How exciting! You got contacted for an interview, now what? Having been on both sides of this for various formats (magazine, online pub, blog, podcast, etc.) and as someone who likes to be prepared, I have some thoughts on the best ways to get ready for a press interview. This is written for the interviewee and to be more specific, the small business. Not the one who already has a PR agency.
These steps are mainly for live interviews, such as for a podcast or on a phone. If you’re doing a written interview, you can skip everything in the “during” part.
- Research: Ideally, this is before you even agree to the interview. Do a little research on the writer & publication. Have they written about the subject before? Are they affiliated with the publication? If they’re a freelancer, do they have clips on their website that you can look at?
- Press kit: Send before an interview or by request. If you don’t have a press kit, I wrote a 2-part series on what it is and what it should contain.
- Note some points: Write down some bullet points that you want to enforce/emphasize. This way, you won’t forget what you wanted to say.
- Ask for questions: I find this especially useful for podcast interviews. Asking for a basic list of questions helps you prepare your answers with accompanying facts.
- Ask for context: Usually, this is already part of the journalist’s initial question. They should be able to tell you what the article will generally be about. Is it a 1:1 interview? An opinion piece? A news story? A review?
- Get facts straight: As an interviewer, one of my first questions includes basic facts. Even if the name is posted everywhere, I always confirm the spelling of the business name and person’s name. Then, it’s a question about their position (i.e. owner, barista, co-founder) and their pronouns. If you’re one of those companies that uses cutesy titles like “Chief Happiness Officer,” may I recommend that you also offer a more relatable title like “Internal Communications Manager.” Psst: a press kit is helpful here!
- Focus on the question: Try not to go off into tangents. Think of your answer as you would write an essay: make your thesis statement and add on 2-3 supporting sentences.
- Learn what makes for a good quote: Not everything you say is quotable. That’s okay. Single, clear sentences are excellent. Other good quotes include statistics, opinions on industry trends, and analogies.
- Don’t repeat a negative question: Are you doing some crisis management? Repeating a question that is negative in nature turns it into a quote, even if that wasn’t your intention.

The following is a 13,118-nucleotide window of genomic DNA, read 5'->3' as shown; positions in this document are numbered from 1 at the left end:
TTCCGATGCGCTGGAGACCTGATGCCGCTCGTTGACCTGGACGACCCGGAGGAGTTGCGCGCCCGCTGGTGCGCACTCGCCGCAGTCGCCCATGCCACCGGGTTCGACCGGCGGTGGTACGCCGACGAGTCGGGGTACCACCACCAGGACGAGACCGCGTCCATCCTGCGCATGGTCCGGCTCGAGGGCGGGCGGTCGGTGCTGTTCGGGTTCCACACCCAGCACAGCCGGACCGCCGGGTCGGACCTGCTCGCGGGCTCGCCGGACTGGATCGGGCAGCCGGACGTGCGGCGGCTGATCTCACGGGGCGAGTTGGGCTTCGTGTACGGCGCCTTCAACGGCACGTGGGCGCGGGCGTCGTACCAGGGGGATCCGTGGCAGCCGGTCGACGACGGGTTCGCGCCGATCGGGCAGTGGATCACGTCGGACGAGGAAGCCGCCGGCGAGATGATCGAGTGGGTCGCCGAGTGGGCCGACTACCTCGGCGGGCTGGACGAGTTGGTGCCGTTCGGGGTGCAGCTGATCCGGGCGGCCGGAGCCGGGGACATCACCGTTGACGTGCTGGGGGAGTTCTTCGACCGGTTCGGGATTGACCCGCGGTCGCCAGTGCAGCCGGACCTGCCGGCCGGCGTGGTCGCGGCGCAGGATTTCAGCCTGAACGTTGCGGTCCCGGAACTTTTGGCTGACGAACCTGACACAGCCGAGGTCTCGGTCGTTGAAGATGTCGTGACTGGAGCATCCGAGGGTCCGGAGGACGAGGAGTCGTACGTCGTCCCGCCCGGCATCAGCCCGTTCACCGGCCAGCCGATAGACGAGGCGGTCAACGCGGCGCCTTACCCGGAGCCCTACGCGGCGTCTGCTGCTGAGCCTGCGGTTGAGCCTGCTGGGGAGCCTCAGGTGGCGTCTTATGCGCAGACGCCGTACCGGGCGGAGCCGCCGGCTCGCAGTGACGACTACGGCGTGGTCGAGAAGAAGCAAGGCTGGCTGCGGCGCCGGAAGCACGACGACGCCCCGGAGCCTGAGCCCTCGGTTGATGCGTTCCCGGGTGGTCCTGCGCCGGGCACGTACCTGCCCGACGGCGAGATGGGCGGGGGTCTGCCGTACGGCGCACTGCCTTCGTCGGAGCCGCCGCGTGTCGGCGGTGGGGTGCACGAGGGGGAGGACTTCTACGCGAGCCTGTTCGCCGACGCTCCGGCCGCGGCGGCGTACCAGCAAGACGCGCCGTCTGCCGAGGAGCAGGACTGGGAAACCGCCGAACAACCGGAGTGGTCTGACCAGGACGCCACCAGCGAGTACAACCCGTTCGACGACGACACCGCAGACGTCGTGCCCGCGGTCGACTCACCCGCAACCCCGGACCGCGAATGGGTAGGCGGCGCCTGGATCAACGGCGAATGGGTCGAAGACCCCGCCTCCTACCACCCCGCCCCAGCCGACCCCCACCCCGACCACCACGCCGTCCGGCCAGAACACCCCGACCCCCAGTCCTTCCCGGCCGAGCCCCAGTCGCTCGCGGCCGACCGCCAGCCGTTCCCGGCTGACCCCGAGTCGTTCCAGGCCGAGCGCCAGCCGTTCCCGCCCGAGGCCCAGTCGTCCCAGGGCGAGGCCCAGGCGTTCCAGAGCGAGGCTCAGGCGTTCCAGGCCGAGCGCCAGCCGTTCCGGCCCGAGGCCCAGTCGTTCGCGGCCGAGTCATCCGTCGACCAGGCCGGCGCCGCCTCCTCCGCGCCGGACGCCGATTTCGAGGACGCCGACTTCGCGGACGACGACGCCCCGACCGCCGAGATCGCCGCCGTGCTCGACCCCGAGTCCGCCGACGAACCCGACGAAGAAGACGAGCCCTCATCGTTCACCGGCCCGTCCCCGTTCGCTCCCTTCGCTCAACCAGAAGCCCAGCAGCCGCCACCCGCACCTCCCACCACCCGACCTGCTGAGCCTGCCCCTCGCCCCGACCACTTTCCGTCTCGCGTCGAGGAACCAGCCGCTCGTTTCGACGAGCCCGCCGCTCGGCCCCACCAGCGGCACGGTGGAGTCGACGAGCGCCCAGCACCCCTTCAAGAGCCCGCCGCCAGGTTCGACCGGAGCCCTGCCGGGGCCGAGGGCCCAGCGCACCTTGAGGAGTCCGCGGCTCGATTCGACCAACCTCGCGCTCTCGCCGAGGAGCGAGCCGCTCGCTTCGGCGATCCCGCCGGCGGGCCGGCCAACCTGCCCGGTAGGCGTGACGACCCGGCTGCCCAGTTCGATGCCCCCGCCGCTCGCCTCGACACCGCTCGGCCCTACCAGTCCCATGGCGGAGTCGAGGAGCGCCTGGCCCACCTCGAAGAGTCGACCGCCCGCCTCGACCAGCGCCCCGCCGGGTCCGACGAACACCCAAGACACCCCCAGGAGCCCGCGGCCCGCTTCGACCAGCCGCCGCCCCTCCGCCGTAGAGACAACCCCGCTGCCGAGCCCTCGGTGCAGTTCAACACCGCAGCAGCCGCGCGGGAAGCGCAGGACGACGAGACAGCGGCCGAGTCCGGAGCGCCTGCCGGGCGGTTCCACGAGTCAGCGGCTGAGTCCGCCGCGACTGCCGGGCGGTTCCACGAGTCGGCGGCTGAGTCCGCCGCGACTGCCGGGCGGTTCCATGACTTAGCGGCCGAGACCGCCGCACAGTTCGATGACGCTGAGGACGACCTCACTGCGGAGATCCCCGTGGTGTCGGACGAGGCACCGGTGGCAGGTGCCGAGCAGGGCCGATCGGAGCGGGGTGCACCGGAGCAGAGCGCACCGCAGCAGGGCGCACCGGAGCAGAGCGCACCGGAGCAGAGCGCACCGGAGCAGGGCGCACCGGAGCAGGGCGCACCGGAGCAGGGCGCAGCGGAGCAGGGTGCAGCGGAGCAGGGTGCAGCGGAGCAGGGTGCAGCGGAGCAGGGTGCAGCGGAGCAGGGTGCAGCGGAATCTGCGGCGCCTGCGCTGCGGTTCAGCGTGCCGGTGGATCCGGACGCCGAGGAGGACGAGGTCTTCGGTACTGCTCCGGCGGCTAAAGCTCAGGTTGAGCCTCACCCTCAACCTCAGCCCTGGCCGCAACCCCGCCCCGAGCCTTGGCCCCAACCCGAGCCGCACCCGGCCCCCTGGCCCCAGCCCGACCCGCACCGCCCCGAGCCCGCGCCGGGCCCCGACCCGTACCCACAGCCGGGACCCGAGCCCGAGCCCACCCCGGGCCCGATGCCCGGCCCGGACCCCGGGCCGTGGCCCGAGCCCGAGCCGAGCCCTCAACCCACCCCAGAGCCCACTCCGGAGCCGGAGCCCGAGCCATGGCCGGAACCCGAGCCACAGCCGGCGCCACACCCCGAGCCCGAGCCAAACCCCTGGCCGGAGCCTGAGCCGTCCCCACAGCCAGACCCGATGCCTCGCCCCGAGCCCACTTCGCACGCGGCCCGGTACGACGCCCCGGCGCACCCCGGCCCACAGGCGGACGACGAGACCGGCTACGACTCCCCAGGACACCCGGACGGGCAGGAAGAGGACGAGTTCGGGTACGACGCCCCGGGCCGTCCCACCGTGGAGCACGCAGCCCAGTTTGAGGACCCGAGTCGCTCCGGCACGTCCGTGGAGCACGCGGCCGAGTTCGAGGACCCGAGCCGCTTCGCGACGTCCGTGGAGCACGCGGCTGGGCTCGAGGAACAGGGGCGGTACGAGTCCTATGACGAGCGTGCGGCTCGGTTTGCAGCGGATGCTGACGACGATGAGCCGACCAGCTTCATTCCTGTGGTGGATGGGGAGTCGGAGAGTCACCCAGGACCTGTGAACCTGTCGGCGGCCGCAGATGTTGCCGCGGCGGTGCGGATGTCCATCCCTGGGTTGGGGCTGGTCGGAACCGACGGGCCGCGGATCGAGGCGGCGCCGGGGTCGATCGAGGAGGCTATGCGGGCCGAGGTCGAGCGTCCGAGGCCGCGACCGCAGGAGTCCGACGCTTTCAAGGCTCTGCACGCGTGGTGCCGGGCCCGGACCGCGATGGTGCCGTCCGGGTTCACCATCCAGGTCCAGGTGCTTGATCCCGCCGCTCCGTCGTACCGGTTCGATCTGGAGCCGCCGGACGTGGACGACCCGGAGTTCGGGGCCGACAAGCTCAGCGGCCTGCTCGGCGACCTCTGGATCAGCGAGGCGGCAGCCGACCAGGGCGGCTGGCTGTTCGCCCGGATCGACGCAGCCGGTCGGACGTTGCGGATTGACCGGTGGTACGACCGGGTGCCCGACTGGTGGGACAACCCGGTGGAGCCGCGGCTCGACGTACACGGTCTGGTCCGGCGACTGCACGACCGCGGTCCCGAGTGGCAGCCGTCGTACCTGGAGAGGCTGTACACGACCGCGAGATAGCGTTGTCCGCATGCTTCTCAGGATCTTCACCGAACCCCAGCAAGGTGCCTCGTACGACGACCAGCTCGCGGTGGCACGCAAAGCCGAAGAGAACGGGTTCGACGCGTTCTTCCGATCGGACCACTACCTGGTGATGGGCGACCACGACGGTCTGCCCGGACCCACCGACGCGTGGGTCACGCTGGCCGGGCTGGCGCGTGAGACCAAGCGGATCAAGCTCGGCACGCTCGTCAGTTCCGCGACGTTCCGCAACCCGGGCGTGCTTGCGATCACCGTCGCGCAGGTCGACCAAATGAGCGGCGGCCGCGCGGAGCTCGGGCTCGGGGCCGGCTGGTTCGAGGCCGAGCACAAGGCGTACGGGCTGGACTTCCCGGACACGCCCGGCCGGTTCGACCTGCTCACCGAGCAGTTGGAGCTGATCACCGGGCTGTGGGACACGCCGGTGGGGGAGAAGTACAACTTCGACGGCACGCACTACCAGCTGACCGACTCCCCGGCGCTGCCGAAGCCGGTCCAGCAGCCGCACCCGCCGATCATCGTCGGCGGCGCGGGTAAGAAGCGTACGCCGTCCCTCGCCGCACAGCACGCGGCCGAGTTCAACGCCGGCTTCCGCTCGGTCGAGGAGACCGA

- Don’t go “off the record”: Unless you’re close friends with this person, “off the record” does not exist during an interview.
- Don’t make up an answer: I know, your ego might be a little bruised but you aren’t an expert on everything. If you don’t know the answer, say that. If you can give an answer but need to consult someone (for facts or approval, you don’t have to say), just say you’ll look into it and follow up once you get the answer.
- Schedule a to-do for yourself to check the publication for the article: If you have brand keyword alerts set up, it should also trigger a result.
- Do not ask for a draft: This gives off red flags and makes it sound like you’re telling them how to do their job. If you are worried about accuracy, send that press kit with the facts included. If you think you might get misquoted or taken out of context, you can ask to fact-check your quotes. These are usually sent with a bit of context. For example: On drinking coffee. “I drink one cup a day to keep the caffeine headache away. Even if I make a 10-min brew, I will still make myself drink it so I don’t waste any coffee.”
- Send in a correction: Is a fact wrong? It’s okay to send in a correction. Are you unhappy with the headline? Most of the time, the writers are not the ones who write the headlines. Please don’t take your anger out on them.
- Say thank you: If this was a positive interview experience and you’d like to foster the relationship with the writer, send a quick thank you. When you share the article on social media, take a moment to tag them in the post. A little goes a long way, I promise.